New interpretation law in Europe must be applied by October 2013

EU Member States have 2 months to implement a new law guaranteeing suspects the right to translation and interpretation.  From October 2013, suspects who do not speak the language of the proceedings will be guaranteed the right to free interpretation during police proceedings, court hearings, extradition procedures and, in some cases, to help them communicate with their lawyers. Suspects also have the right to the translation of documents essential for them to prepare their defence. A summary of the law is available here.

Although translation and interpretation are an essential part of fair criminal proceedings, Fair Trials International helps hundreds of people each year who are denied this basic right, and who, as a result, find it impossible to build an effective defence. Our client Garry Mann reported that he received extremely poor interpretation during an interrogation in Portugal, meaning he was unable to understand or participate in any of the proceedings. Problems can also arise much later in the case – such as with Gerry Gallant, a Dutch national arrested in Italy, who had spent six months in prison before he finally received a translated version of his official sentence.

Lawyers from across the EU have reported that these are not isolated examples. Over the past six months, Fair Trials has brought together expert lawyers from 19 Member States to discuss recurring problems within criminal justice systems. The poor quality of interpretation during criminal proceedings, often due to a failure to assess an interpreter’s competence, was amongst the most serious issues. Lawyers have also reported that serious concerns about the independence of interpreters (who often rely on police for their work and are therefore reluctant to jeopardise their relationship). You can read the concerns of lawyers from Austria, Bulgaria, Germany, Hungary and Romania here.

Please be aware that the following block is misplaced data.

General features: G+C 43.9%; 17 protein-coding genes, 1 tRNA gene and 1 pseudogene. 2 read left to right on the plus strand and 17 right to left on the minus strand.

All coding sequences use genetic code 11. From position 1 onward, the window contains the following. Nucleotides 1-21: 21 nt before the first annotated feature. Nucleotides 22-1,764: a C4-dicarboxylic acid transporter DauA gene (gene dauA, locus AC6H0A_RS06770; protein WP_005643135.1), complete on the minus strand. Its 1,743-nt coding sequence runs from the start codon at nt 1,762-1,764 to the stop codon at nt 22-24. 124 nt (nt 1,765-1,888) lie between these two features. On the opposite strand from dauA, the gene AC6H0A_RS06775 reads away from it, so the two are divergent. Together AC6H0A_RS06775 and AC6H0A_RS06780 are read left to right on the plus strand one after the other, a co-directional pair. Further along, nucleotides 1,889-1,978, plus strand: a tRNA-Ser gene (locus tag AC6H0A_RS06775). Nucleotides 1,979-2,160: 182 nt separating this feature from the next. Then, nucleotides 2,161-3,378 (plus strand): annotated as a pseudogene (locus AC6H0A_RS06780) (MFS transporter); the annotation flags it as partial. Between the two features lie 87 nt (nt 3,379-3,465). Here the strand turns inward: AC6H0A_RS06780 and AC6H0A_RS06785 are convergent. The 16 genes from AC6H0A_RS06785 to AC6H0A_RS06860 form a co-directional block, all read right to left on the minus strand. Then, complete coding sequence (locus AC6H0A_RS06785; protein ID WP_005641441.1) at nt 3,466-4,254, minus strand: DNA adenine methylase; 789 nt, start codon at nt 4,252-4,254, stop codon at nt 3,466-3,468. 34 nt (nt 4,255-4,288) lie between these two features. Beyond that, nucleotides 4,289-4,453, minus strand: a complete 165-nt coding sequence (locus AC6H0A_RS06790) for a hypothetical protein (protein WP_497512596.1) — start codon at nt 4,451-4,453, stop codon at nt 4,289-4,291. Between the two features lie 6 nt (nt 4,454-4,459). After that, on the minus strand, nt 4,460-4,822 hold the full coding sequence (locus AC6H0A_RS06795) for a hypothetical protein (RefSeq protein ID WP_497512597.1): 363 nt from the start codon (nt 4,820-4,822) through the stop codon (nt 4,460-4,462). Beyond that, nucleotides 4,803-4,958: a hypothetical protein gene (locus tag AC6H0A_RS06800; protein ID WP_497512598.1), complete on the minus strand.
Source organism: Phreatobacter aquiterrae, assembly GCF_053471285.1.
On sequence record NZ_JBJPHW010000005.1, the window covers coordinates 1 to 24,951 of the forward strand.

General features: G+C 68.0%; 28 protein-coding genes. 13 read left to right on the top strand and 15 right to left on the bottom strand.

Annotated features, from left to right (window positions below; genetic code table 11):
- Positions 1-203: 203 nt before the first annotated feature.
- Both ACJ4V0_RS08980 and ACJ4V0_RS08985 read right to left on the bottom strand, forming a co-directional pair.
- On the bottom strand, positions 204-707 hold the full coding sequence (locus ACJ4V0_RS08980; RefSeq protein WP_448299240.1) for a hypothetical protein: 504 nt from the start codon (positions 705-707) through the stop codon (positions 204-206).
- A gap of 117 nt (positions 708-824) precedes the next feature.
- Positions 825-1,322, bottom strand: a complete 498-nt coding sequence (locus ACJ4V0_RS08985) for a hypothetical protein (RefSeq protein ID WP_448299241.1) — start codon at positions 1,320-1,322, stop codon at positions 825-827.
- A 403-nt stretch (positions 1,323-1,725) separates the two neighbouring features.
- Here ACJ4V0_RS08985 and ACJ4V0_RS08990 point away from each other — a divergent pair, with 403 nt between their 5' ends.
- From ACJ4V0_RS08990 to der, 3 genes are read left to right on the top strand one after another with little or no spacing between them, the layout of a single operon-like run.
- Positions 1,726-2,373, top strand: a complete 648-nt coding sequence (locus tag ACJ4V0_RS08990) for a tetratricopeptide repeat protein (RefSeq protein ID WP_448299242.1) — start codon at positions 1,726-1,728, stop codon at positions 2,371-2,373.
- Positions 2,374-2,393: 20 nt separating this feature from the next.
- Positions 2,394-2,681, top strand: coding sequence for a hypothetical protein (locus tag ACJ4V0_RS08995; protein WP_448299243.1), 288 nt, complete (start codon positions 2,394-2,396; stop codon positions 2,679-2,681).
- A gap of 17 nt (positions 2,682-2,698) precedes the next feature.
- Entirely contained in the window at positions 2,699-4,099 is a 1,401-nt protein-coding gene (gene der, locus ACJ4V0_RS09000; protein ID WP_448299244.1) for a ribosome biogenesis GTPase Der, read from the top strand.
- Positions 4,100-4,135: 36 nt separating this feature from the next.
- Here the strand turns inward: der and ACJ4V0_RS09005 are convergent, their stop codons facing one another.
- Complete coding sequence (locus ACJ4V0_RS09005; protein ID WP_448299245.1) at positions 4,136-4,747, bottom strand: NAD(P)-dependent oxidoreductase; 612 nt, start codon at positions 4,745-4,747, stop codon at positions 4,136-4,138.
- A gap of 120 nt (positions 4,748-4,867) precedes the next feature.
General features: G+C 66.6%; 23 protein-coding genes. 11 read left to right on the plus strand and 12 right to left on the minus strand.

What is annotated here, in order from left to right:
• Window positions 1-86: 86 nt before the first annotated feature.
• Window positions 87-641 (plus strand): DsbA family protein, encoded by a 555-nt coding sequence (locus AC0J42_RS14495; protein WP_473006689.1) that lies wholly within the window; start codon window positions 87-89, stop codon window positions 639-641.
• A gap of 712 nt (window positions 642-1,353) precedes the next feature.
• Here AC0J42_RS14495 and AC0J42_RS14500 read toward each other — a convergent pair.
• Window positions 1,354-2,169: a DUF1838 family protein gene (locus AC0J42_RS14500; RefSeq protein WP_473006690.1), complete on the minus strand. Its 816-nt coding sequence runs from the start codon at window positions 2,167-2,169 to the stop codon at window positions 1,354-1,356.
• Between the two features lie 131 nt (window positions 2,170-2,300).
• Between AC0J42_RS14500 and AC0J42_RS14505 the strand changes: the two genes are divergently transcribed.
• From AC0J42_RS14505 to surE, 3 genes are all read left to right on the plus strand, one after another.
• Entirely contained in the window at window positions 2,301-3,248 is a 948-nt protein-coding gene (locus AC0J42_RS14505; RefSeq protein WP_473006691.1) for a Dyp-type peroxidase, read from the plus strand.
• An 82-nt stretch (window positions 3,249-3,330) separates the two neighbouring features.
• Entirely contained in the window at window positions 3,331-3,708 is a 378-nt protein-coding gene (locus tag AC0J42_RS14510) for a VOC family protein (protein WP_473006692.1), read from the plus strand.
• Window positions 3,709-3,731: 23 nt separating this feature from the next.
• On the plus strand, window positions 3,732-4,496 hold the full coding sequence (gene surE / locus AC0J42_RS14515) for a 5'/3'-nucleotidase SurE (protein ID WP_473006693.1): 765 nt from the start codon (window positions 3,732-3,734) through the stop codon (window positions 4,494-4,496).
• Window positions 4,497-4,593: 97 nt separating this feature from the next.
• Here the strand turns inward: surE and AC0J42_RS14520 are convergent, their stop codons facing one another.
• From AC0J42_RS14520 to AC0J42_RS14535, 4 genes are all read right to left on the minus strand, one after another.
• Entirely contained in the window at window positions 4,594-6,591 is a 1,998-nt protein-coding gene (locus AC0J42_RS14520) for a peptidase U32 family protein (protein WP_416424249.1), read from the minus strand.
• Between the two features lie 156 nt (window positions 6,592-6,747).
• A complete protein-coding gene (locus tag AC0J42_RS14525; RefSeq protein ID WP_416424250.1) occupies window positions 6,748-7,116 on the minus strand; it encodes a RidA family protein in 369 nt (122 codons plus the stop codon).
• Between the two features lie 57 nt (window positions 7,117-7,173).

Fair Trials campaigned hard for this law which we believe can prevent repeats of many of the injustices we have seen.  It will also provide an important safeguard within extradition proceedings, ensuring that suspects are not fast-tracked to an unfamiliar country only to find they cannot understand any of the proceedings. If Member States fail to implement the Directive or uphold the prescribed standards, they could face infringement proceedings within the Court of Justice of the European Union.

As with many defence rights, the law will only work if defence lawyers are aware of it and know how to use it. Over the next year, Fair Trials will continue to work closely with lawyers across the EU, providing practical training on the use of the Directive. We also intend to gather information on the steps taken by Member States to implement the law, and the way in which it is applied by judges and prosecutors, so that we can inform the institutions of the EU of the way the law is being used in practice.

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